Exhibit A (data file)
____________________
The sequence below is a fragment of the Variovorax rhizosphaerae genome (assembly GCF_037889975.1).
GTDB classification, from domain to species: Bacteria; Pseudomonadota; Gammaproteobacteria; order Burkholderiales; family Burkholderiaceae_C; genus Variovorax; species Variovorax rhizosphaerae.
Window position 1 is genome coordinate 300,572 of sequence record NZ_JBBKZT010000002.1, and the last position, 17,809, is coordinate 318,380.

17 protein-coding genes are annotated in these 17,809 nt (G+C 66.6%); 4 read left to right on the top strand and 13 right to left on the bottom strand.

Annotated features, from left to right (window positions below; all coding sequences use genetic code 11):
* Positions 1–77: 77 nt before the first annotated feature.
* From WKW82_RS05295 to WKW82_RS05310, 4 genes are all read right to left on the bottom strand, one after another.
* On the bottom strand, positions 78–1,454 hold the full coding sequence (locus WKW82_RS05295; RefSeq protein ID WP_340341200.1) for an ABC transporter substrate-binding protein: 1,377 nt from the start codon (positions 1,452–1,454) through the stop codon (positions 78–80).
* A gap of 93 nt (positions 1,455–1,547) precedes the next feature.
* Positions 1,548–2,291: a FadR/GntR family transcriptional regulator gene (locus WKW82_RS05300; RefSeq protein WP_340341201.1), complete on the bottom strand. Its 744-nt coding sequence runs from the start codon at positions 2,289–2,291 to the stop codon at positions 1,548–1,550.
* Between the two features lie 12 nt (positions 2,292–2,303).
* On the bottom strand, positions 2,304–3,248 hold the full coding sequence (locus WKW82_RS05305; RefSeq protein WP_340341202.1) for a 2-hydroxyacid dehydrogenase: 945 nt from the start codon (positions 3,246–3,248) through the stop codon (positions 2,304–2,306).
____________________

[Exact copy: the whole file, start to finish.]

The sequence below is a fragment of the Variovorax rhizosphaerae genome (assembly GCF_037889975.1).
GTDB classification, from domain to species: Bacteria; Pseudomonadota; Gammaproteobacteria; order Burkholderiales; family Burkholderiaceae_C; genus Variovorax; species Variovorax rhizosphaerae.
Window position 1 is genome coordinate 300,572 of sequence record NZ_JBBKZT010000002.1, and the last position, 17,809, is coordinate 318,380.

17 protein-coding genes are annotated in these 17,809 nt (G+C 66.6%); 4 read left to right on the top strand and 13 right to left on the bottom strand.

Annotated features, from left to right (window positions below; all coding sequences use genetic code 11):
* Positions 1–77: 77 nt before the first annotated feature.
* From WKW82_RS05295 to WKW82_RS05310, 4 genes are all read right to left on the bottom strand, one after another.
* On the bottom strand, positions 78–1,454 hold the full coding sequence (locus WKW82_RS05295; RefSeq protein ID WP_340341200.1) for an ABC transporter substrate-binding protein: 1,377 nt from the start codon (positions 1,452–1,454) through the stop codon (positions 78–80).
* A gap of 93 nt (positions 1,455–1,547) precedes the next feature.
* Positions 1,548–2,291: a FadR/GntR family transcriptional regulator gene (locus WKW82_RS05300; RefSeq protein WP_340341201.1), complete on the bottom strand. Its 744-nt coding sequence runs from the start codon at positions 2,289–2,291 to the stop codon at positions 1,548–1,550.
* Between the two features lie 12 nt (positions 2,292–2,303).
* On the bottom strand, positions 2,304–3,248 hold the full coding sequence (locus WKW82_RS05305; RefSeq protein WP_340341202.1) for a 2-hydroxyacid dehydrogenase: 945 nt from the start codon (positions 3,246–3,248) through the stop codon (positions 2,304–2,306).